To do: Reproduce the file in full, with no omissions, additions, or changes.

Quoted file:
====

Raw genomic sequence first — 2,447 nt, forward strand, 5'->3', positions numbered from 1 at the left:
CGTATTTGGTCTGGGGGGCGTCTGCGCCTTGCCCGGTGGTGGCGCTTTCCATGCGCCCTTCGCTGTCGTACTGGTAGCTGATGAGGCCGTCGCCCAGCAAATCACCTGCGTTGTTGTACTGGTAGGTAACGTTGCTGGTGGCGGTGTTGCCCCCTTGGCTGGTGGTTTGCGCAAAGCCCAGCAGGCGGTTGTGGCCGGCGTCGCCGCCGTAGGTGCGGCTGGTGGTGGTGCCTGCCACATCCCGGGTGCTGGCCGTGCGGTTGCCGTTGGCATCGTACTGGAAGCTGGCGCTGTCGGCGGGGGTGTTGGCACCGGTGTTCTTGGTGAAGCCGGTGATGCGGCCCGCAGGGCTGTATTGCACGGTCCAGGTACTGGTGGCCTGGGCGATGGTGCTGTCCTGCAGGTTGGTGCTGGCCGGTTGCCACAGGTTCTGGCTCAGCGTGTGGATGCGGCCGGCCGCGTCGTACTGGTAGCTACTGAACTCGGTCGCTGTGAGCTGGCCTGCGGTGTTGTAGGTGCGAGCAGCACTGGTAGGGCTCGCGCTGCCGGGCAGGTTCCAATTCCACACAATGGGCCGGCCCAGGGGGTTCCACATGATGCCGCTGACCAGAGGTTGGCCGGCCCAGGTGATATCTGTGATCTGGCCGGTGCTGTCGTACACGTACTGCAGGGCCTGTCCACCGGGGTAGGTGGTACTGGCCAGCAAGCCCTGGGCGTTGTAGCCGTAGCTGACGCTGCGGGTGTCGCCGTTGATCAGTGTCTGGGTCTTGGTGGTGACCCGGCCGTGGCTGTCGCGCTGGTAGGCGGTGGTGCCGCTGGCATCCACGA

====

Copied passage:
Raw genomic sequence first — 2,447 nt, forward strand, 5'->3', positions numbered from 1 at the left:
CGTATTTGGTCTGGGGGGCGTCTGCGCCTTGCCCGGTGGTGGCGCTTTCCATGCGCCCTTCGCTGTCGTACTGGTAGCTGATGAGGCCGTCGCCCAGCAAATCACCTGCGTTGTTGTACTGGTAGGTAACGTTGCTGGTGGCGGTGTTGCCCCCTTGGCTGGTGGTTTGCGCAAAGCCCAGCAGGCGGTTGTGGCCGGCGTCGCCGCCGTAGGTGCGGCTGGTGGTGGTGCCTGCCACATCCCGGGTGCTGGCCGTGCGGTTGCCGTTGGCATCGTACTGGAAGCTGGCGCTGTCGGCGGGGGTGTTGGCACCGGTGTTCTTGGTGAAGCCGGTGATGCGGCCCGCAGGGCTGTATTGCACGGTCCAGGTACTGGTGGCCTGGGCGATGGTGCTGTCCTGCAGGTTGGTGCTGGCCGGTTGCCACAGGTTCTGGCTCAGCGTGTGGATGCGGCCGGCCGCGTCGTACTGGTAGCTACTGAACTCGGTCGCTGTGAGCTGGCCTGCGGTGTTGTAGGTGCGAGCAGCACTGGTAGGGCTCGCGCTGCCGGGCAGGTTCCAATTCCACACAATGGGCCGGCCCAGGGGGTTCCACATGATGCCGCTGACCAGAGGTTGGCCGGCCCAGGTGATATCTGTGATCTGGCCGGTGCTGTCGTACACGTACTGCAGGGCCTGTCCACCGGGGTAGGTGGTACTGGCCAGCAAGCCCTGGGCGTTGTAGCCGTAGCTGACGCTGCGGGTGTCGCCGTTGATCAGTGTCTGGGTCTTGGTGGTGACCCGGCCGTGGCTGTCGCGCTGGTAGGCGGTGGTGCCGCTGGCATCCACGA